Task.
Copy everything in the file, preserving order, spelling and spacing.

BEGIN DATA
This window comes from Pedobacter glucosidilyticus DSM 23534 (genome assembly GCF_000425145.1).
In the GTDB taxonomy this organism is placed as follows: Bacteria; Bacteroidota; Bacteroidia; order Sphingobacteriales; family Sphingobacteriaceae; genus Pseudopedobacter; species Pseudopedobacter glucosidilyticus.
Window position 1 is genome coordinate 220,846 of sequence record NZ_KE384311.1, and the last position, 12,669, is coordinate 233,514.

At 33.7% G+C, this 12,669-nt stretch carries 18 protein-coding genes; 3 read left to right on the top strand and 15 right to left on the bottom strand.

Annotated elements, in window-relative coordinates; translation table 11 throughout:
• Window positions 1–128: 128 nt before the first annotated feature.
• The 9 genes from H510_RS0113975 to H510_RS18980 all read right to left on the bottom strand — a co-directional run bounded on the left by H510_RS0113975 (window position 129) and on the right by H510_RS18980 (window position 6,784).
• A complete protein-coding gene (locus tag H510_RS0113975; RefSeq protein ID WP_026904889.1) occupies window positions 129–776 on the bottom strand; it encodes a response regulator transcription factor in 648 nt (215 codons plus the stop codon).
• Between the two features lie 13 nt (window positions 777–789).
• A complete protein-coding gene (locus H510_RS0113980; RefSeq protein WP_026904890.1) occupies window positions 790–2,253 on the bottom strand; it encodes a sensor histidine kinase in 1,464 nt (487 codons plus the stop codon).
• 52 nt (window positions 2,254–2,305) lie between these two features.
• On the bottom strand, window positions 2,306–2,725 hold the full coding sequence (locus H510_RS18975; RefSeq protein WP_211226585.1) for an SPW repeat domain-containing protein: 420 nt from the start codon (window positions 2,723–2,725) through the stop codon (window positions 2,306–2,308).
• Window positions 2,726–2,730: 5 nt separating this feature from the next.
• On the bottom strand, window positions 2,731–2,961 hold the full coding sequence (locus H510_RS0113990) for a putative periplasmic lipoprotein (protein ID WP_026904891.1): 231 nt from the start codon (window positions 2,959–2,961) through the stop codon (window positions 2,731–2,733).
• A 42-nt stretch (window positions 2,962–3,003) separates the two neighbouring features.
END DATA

This window comes from Pedobacter glucosidilyticus DSM 23534 (genome assembly GCF_000425145.1).
In the GTDB taxonomy this organism is placed as follows: Bacteria; Bacteroidota; Bacteroidia; order Sphingobacteriales; family Sphingobacteriaceae; genus Pseudopedobacter; species Pseudopedobacter glucosidilyticus.
Window position 1 is genome coordinate 220,846 of sequence record NZ_KE384311.1, and the last position, 12,669, is coordinate 233,514.

At 33.7% G+C, this 12,669-nt stretch carries 18 protein-coding genes; 3 read left to right on the top strand and 15 right to left on the bottom strand.

Annotated elements, in window-relative coordinates; translation table 11 throughout:
• Window positions 1–128: 128 nt before the first annotated feature.
• The 9 genes from H510_RS0113975 to H510_RS18980 all read right to left on the bottom strand — a co-directional run bounded on the left by H510_RS0113975 (window position 129) and on the right by H510_RS18980 (window position 6,784).
• A complete protein-coding gene (locus tag H510_RS0113975; RefSeq protein ID WP_026904889.1) occupies window positions 129–776 on the bottom strand; it encodes a response regulator transcription factor in 648 nt (215 codons plus the stop codon).
• Between the two features lie 13 nt (window positions 777–789).
• A complete protein-coding gene (locus H510_RS0113980; RefSeq protein WP_026904890.1) occupies window positions 790–2,253 on the bottom strand; it encodes a sensor histidine kinase in 1,464 nt (487 codons plus the stop codon).
• 52 nt (window positions 2,254–2,305) lie between these two features.
• On the bottom strand, window positions 2,306–2,725 hold the full coding sequence (locus H510_RS18975; RefSeq protein WP_211226585.1) for an SPW repeat domain-containing protein: 420 nt from the start codon (window positions 2,723–2,725) through the stop codon (window positions 2,306–2,308).
• Window positions 2,726–2,730: 5 nt separating this feature from the next.
• On the bottom strand, window positions 2,731–2,961 hold the full coding sequence (locus H510_RS0113990) for a putative periplasmic lipoprotein (protein ID WP_026904891.1): 231 nt from the start codon (window positions 2,959–2,961) through the stop codon (window positions 2,731–2,733).
• A 42-nt stretch (window positions 2,962–3,003) separates the two neighbouring features.